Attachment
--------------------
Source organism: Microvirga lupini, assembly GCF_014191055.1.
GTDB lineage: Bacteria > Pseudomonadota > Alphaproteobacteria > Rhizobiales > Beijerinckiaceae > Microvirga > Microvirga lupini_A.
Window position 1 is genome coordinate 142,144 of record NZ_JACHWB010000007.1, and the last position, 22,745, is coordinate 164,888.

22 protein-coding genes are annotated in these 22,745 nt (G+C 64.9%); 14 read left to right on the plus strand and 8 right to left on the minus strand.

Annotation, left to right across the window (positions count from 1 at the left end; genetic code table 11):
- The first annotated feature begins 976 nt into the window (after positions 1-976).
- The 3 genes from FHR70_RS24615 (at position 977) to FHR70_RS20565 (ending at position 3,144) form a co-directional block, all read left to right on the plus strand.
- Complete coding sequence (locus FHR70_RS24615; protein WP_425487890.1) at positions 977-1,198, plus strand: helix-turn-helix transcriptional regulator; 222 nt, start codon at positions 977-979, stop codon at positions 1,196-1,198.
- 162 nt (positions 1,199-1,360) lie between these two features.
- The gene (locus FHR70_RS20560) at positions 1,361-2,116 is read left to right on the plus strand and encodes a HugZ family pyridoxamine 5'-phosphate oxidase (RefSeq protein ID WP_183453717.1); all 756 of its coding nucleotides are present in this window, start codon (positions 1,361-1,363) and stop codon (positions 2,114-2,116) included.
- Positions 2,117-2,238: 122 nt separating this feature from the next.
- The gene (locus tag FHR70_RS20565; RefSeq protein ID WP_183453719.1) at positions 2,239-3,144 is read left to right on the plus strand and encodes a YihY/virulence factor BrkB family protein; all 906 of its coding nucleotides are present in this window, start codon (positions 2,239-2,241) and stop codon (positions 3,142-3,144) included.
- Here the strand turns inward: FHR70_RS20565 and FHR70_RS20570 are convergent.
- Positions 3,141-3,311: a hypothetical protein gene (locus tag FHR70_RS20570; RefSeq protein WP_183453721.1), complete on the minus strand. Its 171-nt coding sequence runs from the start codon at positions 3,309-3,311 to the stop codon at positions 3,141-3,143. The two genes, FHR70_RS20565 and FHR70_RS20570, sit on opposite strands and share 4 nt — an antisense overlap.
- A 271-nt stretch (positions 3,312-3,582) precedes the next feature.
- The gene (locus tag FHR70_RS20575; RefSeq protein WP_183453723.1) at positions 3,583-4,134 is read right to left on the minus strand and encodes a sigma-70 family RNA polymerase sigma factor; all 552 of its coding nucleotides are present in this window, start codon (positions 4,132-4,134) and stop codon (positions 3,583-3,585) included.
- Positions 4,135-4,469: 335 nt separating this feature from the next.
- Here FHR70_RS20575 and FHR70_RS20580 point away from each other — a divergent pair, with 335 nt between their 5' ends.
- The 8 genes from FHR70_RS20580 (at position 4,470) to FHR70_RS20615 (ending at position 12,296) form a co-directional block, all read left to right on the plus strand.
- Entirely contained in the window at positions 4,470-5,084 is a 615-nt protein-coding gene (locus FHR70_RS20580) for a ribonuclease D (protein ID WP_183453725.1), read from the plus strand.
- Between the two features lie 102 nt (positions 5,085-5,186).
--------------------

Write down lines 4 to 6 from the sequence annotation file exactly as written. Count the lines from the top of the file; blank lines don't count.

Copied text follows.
22 protein-coding genes are annotated in these 22,745 nt (G+C 64.9%); 14 read left to right on the plus strand and 8 right to left on the minus strand.

Annotation, left to right across the window (positions count from 1 at the left end; genetic code table 11):
- The first annotated feature begins 976 nt into the window (after positions 1-976).